George Tannenbaum Has Really Had It With Gary Vee’s ‘Stupid Self-Centered BS’

By Patrick Coffee 

The personal politics of advertising are such a great source for the LOLz.

Case in point: Vee comma Gary.

Dude knows how to divide a room like nobody else, and our favorite curmudgeonly copywriter slash comment critic is quite done with all of that, thank you very fucking much.

Here’s George Tannenbaum:

That was pretty harsh.

Tannenbaum (who currently works as ECD/copy chief on Ogilvy’s IBM account) later clarified in the responses to his post that he does not “follow” Gary on LinkedIn—rather, he simply finds himself inundated with Vaynerchuk’s takes because, whenever someone you’re connected to on LI “likes” or comments on something, it will show up in your feed whether you want it to or not.

So quite a few people know both George and Gary, either directly or hopefully.

The comments on the thread run the gamut from “Way to trash someone and use the f bomb on a professional site” and “George, a little more decorum, please” to “I thought his persona was created by Christopher Guest” and this gem: “most people I see sharing his posts, be it on LI or FB, are the people least likely to achieve anything.”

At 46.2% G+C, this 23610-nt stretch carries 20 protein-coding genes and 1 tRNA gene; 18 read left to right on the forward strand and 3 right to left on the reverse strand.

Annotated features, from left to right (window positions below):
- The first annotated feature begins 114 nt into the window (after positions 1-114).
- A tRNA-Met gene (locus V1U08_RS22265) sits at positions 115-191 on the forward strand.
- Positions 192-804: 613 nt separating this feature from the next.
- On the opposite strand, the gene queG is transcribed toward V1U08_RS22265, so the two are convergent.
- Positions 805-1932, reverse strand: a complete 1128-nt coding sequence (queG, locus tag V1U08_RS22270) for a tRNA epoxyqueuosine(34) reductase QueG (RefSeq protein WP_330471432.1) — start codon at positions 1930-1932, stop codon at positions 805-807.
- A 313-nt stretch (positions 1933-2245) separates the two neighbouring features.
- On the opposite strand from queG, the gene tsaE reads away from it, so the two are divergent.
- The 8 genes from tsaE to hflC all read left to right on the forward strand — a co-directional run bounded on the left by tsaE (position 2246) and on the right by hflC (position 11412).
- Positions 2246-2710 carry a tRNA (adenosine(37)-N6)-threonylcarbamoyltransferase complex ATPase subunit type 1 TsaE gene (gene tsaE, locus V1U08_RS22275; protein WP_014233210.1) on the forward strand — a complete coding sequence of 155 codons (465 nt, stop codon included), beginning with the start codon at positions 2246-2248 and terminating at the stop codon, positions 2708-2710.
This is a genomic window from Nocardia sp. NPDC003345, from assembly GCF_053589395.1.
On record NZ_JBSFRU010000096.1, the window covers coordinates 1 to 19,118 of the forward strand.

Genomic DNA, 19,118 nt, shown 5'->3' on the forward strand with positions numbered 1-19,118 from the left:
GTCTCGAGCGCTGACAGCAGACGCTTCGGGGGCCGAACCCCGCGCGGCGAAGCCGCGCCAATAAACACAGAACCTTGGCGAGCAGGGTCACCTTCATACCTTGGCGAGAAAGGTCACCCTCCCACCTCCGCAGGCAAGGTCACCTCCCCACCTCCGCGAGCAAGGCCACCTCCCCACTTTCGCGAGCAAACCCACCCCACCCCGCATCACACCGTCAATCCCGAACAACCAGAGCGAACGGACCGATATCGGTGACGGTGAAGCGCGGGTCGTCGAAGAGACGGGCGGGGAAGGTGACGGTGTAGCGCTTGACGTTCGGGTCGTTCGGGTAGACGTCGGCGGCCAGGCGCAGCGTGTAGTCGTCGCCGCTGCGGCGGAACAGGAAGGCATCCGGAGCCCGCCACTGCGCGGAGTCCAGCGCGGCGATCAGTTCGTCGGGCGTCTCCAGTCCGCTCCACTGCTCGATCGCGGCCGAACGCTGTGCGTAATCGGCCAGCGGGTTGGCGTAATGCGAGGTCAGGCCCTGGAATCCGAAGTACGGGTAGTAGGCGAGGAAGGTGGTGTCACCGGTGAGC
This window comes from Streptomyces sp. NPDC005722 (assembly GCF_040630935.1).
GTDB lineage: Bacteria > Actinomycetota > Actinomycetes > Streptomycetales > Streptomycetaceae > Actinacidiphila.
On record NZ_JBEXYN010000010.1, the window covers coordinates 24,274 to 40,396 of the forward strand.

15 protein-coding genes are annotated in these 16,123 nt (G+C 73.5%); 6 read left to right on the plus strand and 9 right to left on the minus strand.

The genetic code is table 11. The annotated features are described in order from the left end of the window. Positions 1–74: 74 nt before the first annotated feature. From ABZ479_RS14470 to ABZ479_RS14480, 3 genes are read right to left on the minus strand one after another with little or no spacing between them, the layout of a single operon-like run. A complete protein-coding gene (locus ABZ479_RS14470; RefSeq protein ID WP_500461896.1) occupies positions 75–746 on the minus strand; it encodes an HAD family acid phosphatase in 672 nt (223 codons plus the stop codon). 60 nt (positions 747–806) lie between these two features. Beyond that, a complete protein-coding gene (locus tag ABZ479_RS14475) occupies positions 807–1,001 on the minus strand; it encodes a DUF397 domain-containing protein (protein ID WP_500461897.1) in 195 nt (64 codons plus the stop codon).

Another instant classic:

It almost reminds us of a vintage comment section on this here web log.

We do have to wonder which Vaynerchuk post set George off in the first place. Maybe it was this one in which Gary asked his audience whether he should just up and buy a football team.

We have no idea how cool it will be. But we also know that VaynerMedia is not it, because Gary has acquired some other businesses lately like female-focused publisher PureWow.

For context, though: Robert Wood Johnson IV bought the Jets 17 years ago for $635 million, and team’s estimated value today is nearly double that.

When we asked George for further comment, he gave us this cryptic quote from “The Captive Mind,” Czeslaw Milosz’s book about living under Communism in the early ’50s. The author attributes it to “an ancient Jew from Galacia.”

“When someone is honestly 55% right, that’s very good and there’s no use wrangling. And if someone is 60% right, it’s wonderful, it’s great luck, and let him thank God. But what’s to be said about 75% right? Wise people say this is suspicious. Well, and what about 100% right? Whoever says he’s 100% right is a fanatic, a thug, and the worst kind of rascal.”

Final tip: LinkedIn does appear to have a “block” option that prevents one person from seeing another person’s “shared content.”

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